The Obama rodeo clown  story garnered national headlines and prompted the NAACP to call for a Department of Justice investigation.
The unidentified Missouri clown  planned a joke at the Missouri State Fair which was undeniably in poor taste, but the comment about watching the man be run down by a rodeo bull can hardly be construed as a credible threat to the president. The Missouri chapter of the NAACP claims the rodeo clown is guilty of inciting violence against the president.
While I loathe President Barack Obama’s policies and big government mindset, I respect the office and would not have laughed at the Missouri rodeo clown’s antics. That being said, comedians and pundits have made fun of presidents since the birth of the nation. As hard as it is to recognize sometimes, this is still America and citizens have the right to free speech, as repugnant as statements about both Democratic and Republican presidents sometimes have been.
“The activities at the Missouri State Fair targeting and inciting violence against our president are serious and warrant a full review by both the Secret Service and the Justice Department,” said NAACP state President Mary Ratliff. “Incidents involving individuals acting out with extreme violent behavior in movie theaters, schools, churches, political appearances, and outdoor events in general speaks volume to the irresponsible behavior of all the parties involved with the incendiary events at the Missouri State Fair.”
When a dummy wore a President George H. W. Bush mask, there was no significant backlash, no national headlines, and most undoubtedly no clamoring for a Department of Justice or Secret Service investigation. In 1994 a bull attacked the Bush mask dummy  and no one was fired or forced to resign from a rodeo association position. Perhaps the political correctness police slept through the summer of 1994.
An excerpt from a Philadelphia Inquirer article about the George H.W. Bush mask rodeo dummy incident reads:
“A dummy with a George Bush mask stood beside the clown, propped up by a broomstick. T.J. Hawkins rolled out the big inner tube, and the bull lowered his head, shot forward and launched into the tube, sending it bounding down the center of the arena. The crowd cheered. Then the bull saw the George Bush dummy. He tore into it, sending the rubber mask flying halfway across the sand as he turned toward the fence, sending cowboys scrambling up the fence rails, hooking one with his horn and tossing him off the fence.”
Ratliff  went on to blame the state of Missouri for the rodeo clown incident because the entity provides funding for the fair. The federal government routinely utilizes taxpayer funds for art shows and other public displays which contain anti-Christian works. Despite backlash over such displays, the taxpayer money continues to flow and First Amendment rights are cited as the reason. The NAACP leader also stated that the Missouri governor’s visit to the fair’s annual pancake breakfast should be his last due to the “racially intolerant attacks on his commander in chief.”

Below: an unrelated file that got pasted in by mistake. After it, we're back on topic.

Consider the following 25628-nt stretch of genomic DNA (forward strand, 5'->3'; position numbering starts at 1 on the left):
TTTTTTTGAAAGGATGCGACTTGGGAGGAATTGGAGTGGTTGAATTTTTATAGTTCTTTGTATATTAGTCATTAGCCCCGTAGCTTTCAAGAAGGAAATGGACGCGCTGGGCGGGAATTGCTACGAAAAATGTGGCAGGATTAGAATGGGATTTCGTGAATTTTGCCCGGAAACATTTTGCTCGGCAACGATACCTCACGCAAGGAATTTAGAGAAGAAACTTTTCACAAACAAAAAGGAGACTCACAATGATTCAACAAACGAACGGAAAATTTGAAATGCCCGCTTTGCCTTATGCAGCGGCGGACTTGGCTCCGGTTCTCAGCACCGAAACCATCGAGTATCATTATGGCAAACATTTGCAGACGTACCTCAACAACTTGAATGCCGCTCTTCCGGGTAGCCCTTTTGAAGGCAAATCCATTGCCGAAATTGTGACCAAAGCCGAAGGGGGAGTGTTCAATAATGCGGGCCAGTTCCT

I do not disagree with those who find the entire 15 minute rodeo segment undesirable, but the NAACP and other liberal lawmakers who are making the news show rounds aghast at the anti-Obama comedy routine are nothing more than hypocrites. The comments stating “we are better than this” and calling for increased respect for the presidency regardless of whether you voted for the current office holder or not would be credible – if similar sentiments had been shared for GOP presidents.
No one wrote scathing headlines when parade workers wore Ronald Reagan masks when dressed as clowns while sweeping up horse manure. Just because we may personally feel an act, costume or comedy routine is disrespectful does not mean such actions qualify as criminal behavior. We must stand up for an individual’s First Amendment rights even when they are in poor taste. Any other course of action would diminish the free speech protections of us all.
The Missouri Rodeo Cowboy Association  announcer resigned over the Obama mask incident and state lawmakers have denounced the prank publicly. An attorney for now ex-cowboy association president Mark Ficken stated during a press conference that his client’s resignation should not be viewed as an admission of wrongdoing on his part but instead as a protest because the rodeo clown  had not yet been banned from association membership. The attorney said most of the comments were made by a clown wearing a microphone. The Missouri State Fair ultimately banned the unnamed Obama rodeo clown from ever performing again.
Ficken is also the Boonville School District superintendent. The Missouri school district announced prior to the resignation that it was hiring an investigator to determine if Ficken had engaged in “inappropriate conduct.” It is both baffling and infuriating that a man could lose his job because another man wearing both a microphone and an Obama mask chose to make a bad joke.
Elected officials surely have the right to chastise the derogatory rodeo clown incident, but similar political outrage was not voiced when Republican presidents were used as punchlines at public events or the focal point of equally harsh political satire.
Do you feel there has been a double standard applied to the mocking of President Obama in comparison to the rude and crude comedy routines directed at other former presidents?